As Cardiff Garcia says, when it comes to #mintthecoin, “it’s important for advocates to define carefully what they’re actually calling for”. The basic matrix, as I see it, looks a bit like this:
Happy fiscal cliff day! The fiscal prognosis is, amazingly, probably fuzzier today than it has been in weeks: the only thing that seems certain is that no one has a clue what’s going to happen, especially in the House. But amidst the chaos of the intraday news chase, I think two broader stories have failed to get the attention they deserve.
James Stewart has a long attack this weekend on the one idea from the presidential campaign which managed to receive genuine bipartisan support: the cap on deductions. He’s a first-rate reporter and columnist, so it’s worth going into some detail about all the different places he’s wrong.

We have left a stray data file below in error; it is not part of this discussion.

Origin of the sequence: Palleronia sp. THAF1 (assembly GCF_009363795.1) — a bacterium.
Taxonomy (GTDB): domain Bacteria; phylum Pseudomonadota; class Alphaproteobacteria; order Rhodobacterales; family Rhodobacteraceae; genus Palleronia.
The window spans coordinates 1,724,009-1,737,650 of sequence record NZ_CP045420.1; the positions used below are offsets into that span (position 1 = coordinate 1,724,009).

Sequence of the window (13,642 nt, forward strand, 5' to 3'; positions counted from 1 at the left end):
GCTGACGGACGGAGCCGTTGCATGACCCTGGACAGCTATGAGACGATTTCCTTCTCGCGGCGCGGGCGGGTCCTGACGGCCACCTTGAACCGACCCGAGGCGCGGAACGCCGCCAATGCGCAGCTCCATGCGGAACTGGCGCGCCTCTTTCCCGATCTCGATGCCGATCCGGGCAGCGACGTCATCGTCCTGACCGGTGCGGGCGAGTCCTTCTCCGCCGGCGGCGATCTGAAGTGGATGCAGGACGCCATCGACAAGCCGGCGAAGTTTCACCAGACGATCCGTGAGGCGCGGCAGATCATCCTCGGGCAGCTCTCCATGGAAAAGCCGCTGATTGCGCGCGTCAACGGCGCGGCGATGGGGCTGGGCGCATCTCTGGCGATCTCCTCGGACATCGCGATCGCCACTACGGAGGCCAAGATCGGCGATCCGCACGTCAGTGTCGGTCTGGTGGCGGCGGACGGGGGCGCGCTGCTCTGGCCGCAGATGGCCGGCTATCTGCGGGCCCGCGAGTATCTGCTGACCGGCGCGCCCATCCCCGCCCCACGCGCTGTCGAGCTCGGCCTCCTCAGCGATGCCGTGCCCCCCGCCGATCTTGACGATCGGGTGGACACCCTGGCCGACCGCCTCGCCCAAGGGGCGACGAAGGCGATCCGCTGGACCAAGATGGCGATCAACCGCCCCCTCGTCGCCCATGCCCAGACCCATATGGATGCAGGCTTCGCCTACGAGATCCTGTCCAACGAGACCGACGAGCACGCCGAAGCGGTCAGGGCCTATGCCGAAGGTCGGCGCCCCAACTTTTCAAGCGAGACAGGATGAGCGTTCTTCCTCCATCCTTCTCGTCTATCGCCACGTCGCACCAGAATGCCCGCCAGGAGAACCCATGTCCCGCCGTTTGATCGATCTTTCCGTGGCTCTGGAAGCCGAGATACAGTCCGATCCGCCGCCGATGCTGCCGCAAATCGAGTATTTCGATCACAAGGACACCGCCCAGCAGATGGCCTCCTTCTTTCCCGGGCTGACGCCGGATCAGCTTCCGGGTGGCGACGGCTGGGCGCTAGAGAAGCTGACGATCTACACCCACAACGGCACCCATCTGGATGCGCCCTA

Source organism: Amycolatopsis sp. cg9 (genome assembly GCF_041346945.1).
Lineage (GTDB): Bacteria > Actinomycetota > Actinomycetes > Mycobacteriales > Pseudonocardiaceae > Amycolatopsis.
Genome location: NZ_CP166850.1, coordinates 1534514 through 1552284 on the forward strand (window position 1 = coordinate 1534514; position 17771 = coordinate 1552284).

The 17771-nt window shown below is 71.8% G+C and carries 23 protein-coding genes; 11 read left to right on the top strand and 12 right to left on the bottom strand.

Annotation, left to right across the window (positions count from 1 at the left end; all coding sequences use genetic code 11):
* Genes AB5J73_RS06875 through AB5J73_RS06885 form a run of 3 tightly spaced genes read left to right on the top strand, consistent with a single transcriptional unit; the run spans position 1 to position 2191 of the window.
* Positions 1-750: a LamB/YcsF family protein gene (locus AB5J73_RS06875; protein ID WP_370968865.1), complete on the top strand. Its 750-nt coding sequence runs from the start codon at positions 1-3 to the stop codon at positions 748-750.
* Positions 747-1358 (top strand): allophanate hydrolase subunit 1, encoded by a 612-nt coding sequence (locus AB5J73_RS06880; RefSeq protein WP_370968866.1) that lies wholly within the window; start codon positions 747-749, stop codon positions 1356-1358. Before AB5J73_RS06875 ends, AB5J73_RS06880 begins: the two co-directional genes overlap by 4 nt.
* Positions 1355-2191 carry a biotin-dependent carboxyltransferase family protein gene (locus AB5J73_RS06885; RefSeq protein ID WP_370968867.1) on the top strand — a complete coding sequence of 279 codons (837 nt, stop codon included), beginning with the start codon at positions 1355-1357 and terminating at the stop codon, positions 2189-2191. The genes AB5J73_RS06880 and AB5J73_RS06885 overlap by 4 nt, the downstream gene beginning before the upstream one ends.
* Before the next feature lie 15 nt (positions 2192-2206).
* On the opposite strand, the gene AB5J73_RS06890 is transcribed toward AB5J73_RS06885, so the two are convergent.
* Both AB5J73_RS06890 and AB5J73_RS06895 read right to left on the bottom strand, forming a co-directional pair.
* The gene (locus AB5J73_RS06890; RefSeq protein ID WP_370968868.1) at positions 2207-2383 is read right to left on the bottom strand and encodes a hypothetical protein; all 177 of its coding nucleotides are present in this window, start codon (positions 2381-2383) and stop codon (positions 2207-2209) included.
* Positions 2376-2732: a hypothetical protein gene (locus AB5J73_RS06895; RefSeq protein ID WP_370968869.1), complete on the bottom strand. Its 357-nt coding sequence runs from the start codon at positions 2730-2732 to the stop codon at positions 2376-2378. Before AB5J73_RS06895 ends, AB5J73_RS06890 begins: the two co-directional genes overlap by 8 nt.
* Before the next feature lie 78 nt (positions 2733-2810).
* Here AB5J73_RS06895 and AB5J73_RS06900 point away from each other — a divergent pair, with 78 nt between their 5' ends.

This is the US unemployment rate, from Calculated Risk. Today’s jobs report was a very positive one: not only did job creation exceed all expectations, but unemployment fell too, to 7.7%. For the first time, the unemployment rate is lower than it was when Barack Obama took office, in January 2009.
The fiscal debate which is just beginning in Washington is the political equivalent of trench warfare: the two sides have strongly-held positions, and the confrontations are going to be held on a thousand different fronts. In the end, there will be some tax-code changes here, some spending cuts there — but the baseline is the status quo, and the further that a plan deviates from the status quo, the less likely it is to get adopted.